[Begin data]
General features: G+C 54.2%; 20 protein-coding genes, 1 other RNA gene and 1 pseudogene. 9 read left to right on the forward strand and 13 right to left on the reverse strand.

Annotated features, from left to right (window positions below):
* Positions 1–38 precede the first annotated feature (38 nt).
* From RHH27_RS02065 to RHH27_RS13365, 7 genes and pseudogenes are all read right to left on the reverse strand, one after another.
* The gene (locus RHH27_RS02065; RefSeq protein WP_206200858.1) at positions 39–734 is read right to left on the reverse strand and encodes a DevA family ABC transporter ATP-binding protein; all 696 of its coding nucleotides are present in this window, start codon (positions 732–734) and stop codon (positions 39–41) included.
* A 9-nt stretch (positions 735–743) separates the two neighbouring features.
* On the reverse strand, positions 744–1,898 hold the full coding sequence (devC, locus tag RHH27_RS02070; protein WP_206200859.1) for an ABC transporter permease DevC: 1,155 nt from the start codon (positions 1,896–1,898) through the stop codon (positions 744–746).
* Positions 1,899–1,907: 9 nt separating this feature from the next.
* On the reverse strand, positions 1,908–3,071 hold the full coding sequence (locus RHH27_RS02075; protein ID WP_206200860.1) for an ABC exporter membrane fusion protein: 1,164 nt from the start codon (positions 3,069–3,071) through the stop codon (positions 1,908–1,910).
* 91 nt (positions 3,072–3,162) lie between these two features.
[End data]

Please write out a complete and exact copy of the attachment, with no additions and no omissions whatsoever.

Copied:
General features: G+C 54.2%; 20 protein-coding genes, 1 other RNA gene and 1 pseudogene. 9 read left to right on the forward strand and 13 right to left on the reverse strand.

Annotated features, from left to right (window positions below):
* Positions 1–38 precede the first annotated feature (38 nt).
* From RHH27_RS02065 to RHH27_RS13365, 7 genes and pseudogenes are all read right to left on the reverse strand, one after another.
* The gene (locus RHH27_RS02065; RefSeq protein WP_206200858.1) at positions 39–734 is read right to left on the reverse strand and encodes a DevA family ABC transporter ATP-binding protein; all 696 of its coding nucleotides are present in this window, start codon (positions 732–734) and stop codon (positions 39–41) included.
* A 9-nt stretch (positions 735–743) separates the two neighbouring features.
* On the reverse strand, positions 744–1,898 hold the full coding sequence (devC, locus tag RHH27_RS02070; protein WP_206200859.1) for an ABC transporter permease DevC: 1,155 nt from the start codon (positions 1,896–1,898) through the stop codon (positions 744–746).
* Positions 1,899–1,907: 9 nt separating this feature from the next.
* On the reverse strand, positions 1,908–3,071 hold the full coding sequence (locus RHH27_RS02075; protein ID WP_206200860.1) for an ABC exporter membrane fusion protein: 1,164 nt from the start codon (positions 3,069–3,071) through the stop codon (positions 1,908–1,910).
* 91 nt (positions 3,072–3,162) lie between these two features.